Mary Rodgers (1931-2014). An accomplished author, screenwriter and composer, Mary Rodgers' earliest professional credits included serving as Assistant to the Producer of Leonard Bernstein's New York Philharmonic Young People's Concerts.
Her Broadway career began as composer of the 1959 musical Once Upon A Mattress starring Carol Burnett, later broadcast to great success on network television and revived repeatedly. More than 400 productions of Once Upon A Mattress are presented annually in the U.S. and Canada and a 1997 Broadway production starring Sarah Jessica Parker earned a Tony Award nomination for Best Musical Revival. ABC-TV presented a new version of Once Upon A Mattress on The Wonderful World of Disney in late 2005 (subsequently released on DVD), once again starring Carol Burnett, this time as the wicked Queen Aggravain, with Tracy Ullman as Princess Winnifred.
Ms. Rodgers had been a popular author of fiction for young people ever since her first book was released in 1972: Freaky Friday received the first prize at the Book World Spring Book Festival Awards, The Christopher Award, and was cited on the ALA Notable Book List. In 1977 Disney Studios adapted Freaky Friday into a movie, with screenplay by Rodgers, and starring Barbara Harris and Jodie Foster; a remake was broadcast on the ABC television network in 1995 and a musical version, by Rodgers and John Forster, was presented by Theatreworks/USA in 1991; and a new film remake, starring Jamie Lee Curtis and Lindsay Lohan, was released by Walt Disney Pictures in Summer 2003.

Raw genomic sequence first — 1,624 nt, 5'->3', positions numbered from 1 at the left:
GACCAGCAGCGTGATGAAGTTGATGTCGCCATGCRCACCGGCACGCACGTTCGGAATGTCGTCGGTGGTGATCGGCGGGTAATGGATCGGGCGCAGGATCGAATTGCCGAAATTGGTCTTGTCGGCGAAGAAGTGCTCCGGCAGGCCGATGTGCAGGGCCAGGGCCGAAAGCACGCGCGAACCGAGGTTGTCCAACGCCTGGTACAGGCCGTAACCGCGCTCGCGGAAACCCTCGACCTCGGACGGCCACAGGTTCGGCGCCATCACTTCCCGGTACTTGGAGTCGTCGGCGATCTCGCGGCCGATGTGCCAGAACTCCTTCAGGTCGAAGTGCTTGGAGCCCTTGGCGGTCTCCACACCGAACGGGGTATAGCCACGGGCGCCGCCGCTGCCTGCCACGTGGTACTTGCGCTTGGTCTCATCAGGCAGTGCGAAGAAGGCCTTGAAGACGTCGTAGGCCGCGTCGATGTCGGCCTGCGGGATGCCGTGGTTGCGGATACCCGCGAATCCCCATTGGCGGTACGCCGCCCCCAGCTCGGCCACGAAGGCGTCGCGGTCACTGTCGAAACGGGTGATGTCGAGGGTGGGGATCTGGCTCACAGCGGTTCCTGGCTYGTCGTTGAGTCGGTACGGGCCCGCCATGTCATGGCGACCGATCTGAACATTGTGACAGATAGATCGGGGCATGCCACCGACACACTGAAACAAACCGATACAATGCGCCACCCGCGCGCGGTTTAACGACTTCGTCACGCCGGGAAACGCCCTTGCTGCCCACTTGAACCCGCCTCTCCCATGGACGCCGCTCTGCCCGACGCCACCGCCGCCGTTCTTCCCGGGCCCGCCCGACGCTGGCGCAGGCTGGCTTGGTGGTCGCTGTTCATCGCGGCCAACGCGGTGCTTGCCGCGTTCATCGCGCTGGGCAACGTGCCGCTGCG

As a composer, her additional theatre credits include Hot Spot starring Judy Holliday, The Mad Show, Working, and The Griffin and the Minor Canon. Her television credits include Once Upon a Mattress, Three to Make Music (written with her sister Linda and starring Mary Martin), Feathertop, and Marlo Thomas' Free to Be...You and Me. She also composed the scores for several productions featuring the legendary Bil Baird Marionettes, including Davy Jones’ Locker and Pinocchio, and several musicals for Theatreworks/USA. Her musicals have been celebrated in a revue, Hey, Love.
Additional authorship credits include The Rotten Book, A Billion for Boris (The Christopher Award; ALA Notable Book List), Summer Switch and the screenplay for Disney Studios, The Devil and Max Devlin.
The daughter of composer Richard Rodgers and Dorothy Rodgers, Mary collaborated with her mother on several projects, including: the 1970 book A Word to the Wives; a nationally syndicated radio program of the same title; and “Of Two Minds,” a monthly column for McCall's Magazine. She also made several concert appearances with William Hammerstein, son of the celebrated lyricist, in an evening of reminiscences, anecdotes and musical selections celebrating their fathers' collaboration. For many years, Mary Rodgers served as the Rodgers family representative to The Rodgers & Hammerstein Organization.
At the time of her death, Mary Rodgers was Chairman Emeritus and served on the Board of the Juilliard School. She served on the boards of Lincoln Center for the Performing Arts, Inc., the Bridgehampton Chamber Music Festival and the Dramatists Guild Council.
In private life she was married to the late Henry Guettel, former Executive Director of the Theatre Development Fund (TDF); at the time of her death she was survived by her sister, Linda Rodgers Emory, five children, and seven grandchildren and step-grandchildren.
Mary Rodgers, Jesse Green
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